News Center

Broyde lectures highlight contrast in Poland and Austria
By CSLR | Emory Law | Sep 8, 2017 12:09:00 AM

CSLR Fellow and Emory Professor of Law Michael Broyde lectured in Austria and Poland this summer, experiences that highlighted the differences between the two countries regarding divorce, diversity, and, the subject of his most recent book, arbitration.

Oxford University Press published Broyde’s Sharia Tribunals, Rabbinical Courts, and Christian Panels last spring.

In Vienna, he spoke about Sharia tribunals and New York’s regulation of religious marriage, a law unique to New York, at the Jewish Law Association European Regional Conference.  He also spoke about the proper role of arbitration and why government should encourage arbitration of family laws.

“You are more likely to get a good resolution and can resolve family issues such as divorce, custody, and finances,” he said.

A cookie-cutter approach to family law worked in the 1950s when the vast majority of marriages looked the same, with the husband working while the mother raised children who were born in wedlock. But today there are many types of marriage, as well as monogamous couples who are not married yet have children and property to figure out when they break up. “The variety of family models is very great,” Broyde said. “We tend to have one law that reflects along the average, but the ability of the law to understand the dynamics of each family has diminished.”

Arbitration is more expensive and time-consuming, but it enables couples to design their own parting of ways specific to their relationship.

Vienna is cosmopolitan and diverse, with many types of marriage models, including traditional, same-sex, and, from the Muslim culture, a bit of polygamy, which is present, though not legally recognized. The city proved an ideal setting for the lecture. “They have arbitration, and they appreciate arbitration,” Broyde said.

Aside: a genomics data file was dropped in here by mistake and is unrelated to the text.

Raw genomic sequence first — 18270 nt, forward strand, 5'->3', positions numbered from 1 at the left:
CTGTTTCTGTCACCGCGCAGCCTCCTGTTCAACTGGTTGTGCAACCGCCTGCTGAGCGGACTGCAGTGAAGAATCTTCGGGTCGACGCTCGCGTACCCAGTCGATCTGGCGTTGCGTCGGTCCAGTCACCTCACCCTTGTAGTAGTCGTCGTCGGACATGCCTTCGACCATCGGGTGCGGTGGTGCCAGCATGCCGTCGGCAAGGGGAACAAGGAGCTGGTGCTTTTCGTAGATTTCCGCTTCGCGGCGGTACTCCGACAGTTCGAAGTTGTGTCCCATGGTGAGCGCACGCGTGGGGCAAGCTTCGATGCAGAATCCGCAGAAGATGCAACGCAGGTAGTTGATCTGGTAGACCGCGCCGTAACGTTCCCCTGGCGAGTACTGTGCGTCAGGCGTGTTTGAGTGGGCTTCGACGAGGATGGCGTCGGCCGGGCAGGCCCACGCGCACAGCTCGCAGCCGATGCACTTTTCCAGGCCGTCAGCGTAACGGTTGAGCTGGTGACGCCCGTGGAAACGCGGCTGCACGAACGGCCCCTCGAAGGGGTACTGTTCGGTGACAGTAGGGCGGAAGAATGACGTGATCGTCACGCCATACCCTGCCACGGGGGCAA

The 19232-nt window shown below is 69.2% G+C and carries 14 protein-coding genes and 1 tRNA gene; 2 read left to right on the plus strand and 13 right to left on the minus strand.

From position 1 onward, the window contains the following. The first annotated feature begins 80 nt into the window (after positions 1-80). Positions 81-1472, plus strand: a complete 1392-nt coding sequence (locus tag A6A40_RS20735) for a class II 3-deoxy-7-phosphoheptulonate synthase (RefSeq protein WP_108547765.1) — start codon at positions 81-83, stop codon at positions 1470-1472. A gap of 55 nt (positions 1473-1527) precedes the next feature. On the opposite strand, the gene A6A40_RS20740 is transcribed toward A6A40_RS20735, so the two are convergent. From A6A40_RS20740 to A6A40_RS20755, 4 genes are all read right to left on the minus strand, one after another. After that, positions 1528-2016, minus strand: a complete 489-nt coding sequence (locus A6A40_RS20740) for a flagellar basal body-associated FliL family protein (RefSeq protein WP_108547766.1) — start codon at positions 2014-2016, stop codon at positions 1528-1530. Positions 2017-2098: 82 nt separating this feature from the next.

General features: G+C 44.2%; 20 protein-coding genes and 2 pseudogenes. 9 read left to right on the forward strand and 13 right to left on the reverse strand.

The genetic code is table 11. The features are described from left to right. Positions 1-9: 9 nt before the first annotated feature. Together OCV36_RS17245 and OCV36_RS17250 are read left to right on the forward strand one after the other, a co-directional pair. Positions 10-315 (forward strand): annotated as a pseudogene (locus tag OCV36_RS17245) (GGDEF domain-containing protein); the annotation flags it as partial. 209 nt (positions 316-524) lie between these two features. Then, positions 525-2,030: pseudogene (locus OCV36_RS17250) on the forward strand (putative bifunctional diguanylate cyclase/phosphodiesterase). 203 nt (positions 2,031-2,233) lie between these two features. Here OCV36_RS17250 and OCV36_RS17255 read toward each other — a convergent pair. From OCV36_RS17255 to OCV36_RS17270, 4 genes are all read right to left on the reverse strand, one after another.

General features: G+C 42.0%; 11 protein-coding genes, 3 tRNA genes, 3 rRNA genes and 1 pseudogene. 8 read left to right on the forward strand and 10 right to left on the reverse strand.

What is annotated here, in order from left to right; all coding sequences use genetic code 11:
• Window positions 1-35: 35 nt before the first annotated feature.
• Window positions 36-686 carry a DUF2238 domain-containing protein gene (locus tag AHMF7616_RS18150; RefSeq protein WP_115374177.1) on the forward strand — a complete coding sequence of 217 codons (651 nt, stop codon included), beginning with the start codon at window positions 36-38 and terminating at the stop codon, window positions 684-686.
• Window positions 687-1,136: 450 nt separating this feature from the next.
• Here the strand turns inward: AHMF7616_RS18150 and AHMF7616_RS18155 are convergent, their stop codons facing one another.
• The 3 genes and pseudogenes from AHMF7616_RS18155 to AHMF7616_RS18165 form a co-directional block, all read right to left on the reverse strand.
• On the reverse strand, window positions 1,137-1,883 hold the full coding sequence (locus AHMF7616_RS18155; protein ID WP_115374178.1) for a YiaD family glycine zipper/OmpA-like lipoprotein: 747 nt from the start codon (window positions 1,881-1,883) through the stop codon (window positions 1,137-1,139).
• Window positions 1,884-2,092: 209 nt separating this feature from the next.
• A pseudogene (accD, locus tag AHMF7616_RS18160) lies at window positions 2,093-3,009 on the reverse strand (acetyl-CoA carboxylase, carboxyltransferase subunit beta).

In Bialystok, Broyde gave a lecture entitled, “Why liberal societies ought to encourage, but regulate, Christian, Jewish, and Islamic religious courts in the area of family law.” He observed a dramatically different society than Vienna.  Poland is overwhelmingly Catholic. There is very little diversity. Divorce is rare, and there is no same-sex marriage.

Poland was diverse prior to World War II, with large Jewish and Roma populations, both of which allowed divorce. Mixed-marriages were common. But when the Jewish and Roma populations were wiped out, only Catholics remained. Poland was occupied until 1990. Since then, its location and insular culture have kept it from diversifying.

Broyde chafed at the culture’s the narrow view of marriage. “When you don’t have divorce, misery abounds,” he said. Couples remain tethered after their love has died and are denied the opportunity to build a new life alone or with a compatible partner.

He enjoyed learning about the country and spending time with scholars who share his interest in arbitration, which is thriving elsewhere in Europe.

Many European countries are also open to government regulation of religious marriage. “It’s in the air in Europe, and Holland already has it,” Broyde said, adding that marital captivity exists in Muslim, Jewish, and Catholic traditions. “The secular marriage can be dissolved by the government, but government cannot dissolve the religious marriage, and that’s a concern.”

In general, church and state issues are more relaxed in Europe, and countries are more apt to regulate. “The government’s regulation of religion is startlingly different than in the U.S.,” he said. “I learn so much every time I go to Europe.”